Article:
The solution of a DDE is asymptotically stable if and only if all the roots of the characteristic equation referred to as the characteristic roots have negative real parts. The system is called unstable if there exists a root with positive real part. For an ordinary differential equation the characteristic function is a polynomial and the well-known Routh-Hurwitz criterion can be used to determine the negativity of the real parts of characteristic roots and thus the stability of the solution [160, 161, 162]. However, the characteristic functions for DDEs are not ordinary polynomial, instead, they are named as transcendental equation or exponential polynomials or quasi-polynomials, which the number of their roots can be countably infinite [163]. Assuming a solution of Eq. (2.6) takes the form of Y (t) = Cet, where 2 C, yields the following characteristic equation det I 􀀀 A 􀀀 Be􀀀 = 0; (2.7).
where I is an N N identity matrix. This equation can be written as P() + e􀀀Q() = 0; (2.8). where and P() and Q() are polynomial in . This transcendental equation is known to have an infinite number of complex roots which, in general, cannot be expressed explicitly in terms of elementary functions. It is well-known that the system is asymptotically stable if and only if all the characteristic roots have negative real parts, i.e., Re( < 0). Many approaches have been taken to determine the stability of the transcendental equations, however, in general no closed-form solution for Eq. (2.8) is available [164]. An analytic approach to obtain the solution of linear systems of DDEs is based on the concept of the Lambert function. Every function W(x) that satisfies W(x)eW(x) = x is called a Lambert function [165]. The lamber function, W(x) has an infinite number of branches Wk(x), where k 2 􀀀1; :::;􀀀1; 0; 1; :::1. It has been shown that the solution of Eq. (2.6) in terms of the Lambert function is given by [153, 166] Y (t) = k=X􀀀1 k=􀀀1 Cke( 1 Wk(Be􀀀A)+A) ; (2.9).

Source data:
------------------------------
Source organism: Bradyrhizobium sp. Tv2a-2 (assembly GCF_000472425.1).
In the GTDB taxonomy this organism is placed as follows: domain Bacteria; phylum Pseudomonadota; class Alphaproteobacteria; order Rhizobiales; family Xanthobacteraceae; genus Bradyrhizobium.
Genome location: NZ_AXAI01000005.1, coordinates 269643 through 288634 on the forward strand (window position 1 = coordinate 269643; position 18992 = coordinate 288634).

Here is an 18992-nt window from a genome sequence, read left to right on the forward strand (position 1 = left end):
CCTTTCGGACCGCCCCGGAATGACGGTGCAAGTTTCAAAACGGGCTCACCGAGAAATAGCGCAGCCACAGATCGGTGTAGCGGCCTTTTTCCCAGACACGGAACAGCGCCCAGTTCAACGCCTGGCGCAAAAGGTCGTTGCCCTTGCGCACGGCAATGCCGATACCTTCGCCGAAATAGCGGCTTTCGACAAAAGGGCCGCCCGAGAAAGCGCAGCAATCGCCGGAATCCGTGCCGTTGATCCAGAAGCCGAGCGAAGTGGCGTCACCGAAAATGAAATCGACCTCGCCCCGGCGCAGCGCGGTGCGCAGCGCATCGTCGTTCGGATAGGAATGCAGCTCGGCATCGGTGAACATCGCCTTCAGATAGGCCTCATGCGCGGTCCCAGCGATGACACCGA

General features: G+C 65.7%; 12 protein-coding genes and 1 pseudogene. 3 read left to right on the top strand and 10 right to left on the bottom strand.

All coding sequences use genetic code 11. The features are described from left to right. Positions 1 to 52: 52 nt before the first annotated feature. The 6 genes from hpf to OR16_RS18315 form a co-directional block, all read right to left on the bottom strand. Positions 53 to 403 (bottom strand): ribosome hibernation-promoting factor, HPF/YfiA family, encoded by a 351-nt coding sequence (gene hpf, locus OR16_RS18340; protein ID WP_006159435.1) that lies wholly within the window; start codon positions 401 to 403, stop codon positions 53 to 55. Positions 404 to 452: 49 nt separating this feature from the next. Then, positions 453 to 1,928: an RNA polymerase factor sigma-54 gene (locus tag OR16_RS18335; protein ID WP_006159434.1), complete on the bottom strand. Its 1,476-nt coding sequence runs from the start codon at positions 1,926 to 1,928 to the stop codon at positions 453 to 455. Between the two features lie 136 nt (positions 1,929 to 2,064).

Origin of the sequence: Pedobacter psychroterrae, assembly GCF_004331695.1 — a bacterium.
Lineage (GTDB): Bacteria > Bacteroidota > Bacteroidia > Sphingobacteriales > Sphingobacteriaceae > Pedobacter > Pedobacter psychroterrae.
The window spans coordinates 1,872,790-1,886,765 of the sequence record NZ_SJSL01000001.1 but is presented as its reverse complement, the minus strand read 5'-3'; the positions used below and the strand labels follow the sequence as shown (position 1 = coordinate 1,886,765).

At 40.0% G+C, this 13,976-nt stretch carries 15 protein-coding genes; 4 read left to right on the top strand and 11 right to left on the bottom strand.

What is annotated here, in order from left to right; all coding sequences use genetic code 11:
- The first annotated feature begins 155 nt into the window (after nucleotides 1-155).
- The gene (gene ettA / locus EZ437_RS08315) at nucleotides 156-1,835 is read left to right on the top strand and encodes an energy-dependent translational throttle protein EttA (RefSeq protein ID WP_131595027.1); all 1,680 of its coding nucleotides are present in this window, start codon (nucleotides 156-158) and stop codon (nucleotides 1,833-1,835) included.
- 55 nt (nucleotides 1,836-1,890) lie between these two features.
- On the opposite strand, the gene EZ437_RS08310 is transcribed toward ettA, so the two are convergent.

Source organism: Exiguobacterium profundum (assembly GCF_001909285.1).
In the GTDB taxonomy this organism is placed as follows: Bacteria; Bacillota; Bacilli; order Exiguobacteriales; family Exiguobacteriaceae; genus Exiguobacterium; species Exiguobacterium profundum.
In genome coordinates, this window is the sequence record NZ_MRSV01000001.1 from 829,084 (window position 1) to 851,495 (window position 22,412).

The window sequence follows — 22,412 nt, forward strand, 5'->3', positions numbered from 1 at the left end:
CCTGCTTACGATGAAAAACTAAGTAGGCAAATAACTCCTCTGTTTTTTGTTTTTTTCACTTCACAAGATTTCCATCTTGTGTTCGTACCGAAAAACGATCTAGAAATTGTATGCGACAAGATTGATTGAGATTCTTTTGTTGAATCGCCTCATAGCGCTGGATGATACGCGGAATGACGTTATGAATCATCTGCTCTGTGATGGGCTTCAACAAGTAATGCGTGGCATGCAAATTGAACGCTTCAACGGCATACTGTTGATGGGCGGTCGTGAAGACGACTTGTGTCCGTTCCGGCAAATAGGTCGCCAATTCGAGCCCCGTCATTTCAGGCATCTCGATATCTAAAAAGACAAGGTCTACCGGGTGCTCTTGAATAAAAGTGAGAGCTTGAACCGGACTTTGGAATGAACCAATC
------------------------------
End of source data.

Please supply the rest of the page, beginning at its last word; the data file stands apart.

Thalamo-cortical circuits

It is known that the cortex, the thalamus, and the thalamo-cortical feedback loops contribute in the EEG oscillations. However, the precise role of each structure to the dynamics of EEG is unknown. While the macroscopic cortical activities are directly reflected in EEG data, the thalamus acts as both the gate for sensory input to the cortex and the site for feedback from cortical cells [226]. It has been shown that the specific changes in EEG patterns during the brain  transition states can be determined by neural activities of the cortex, the thalamus and the interactions between them [35, 36, 37]. Therefore, a population-level model of thalamo-cortical system is a plausible candidate for investigating the mechanisms responsible for the various features observed in EEG data [186, 29, 30, 23, 91, 227].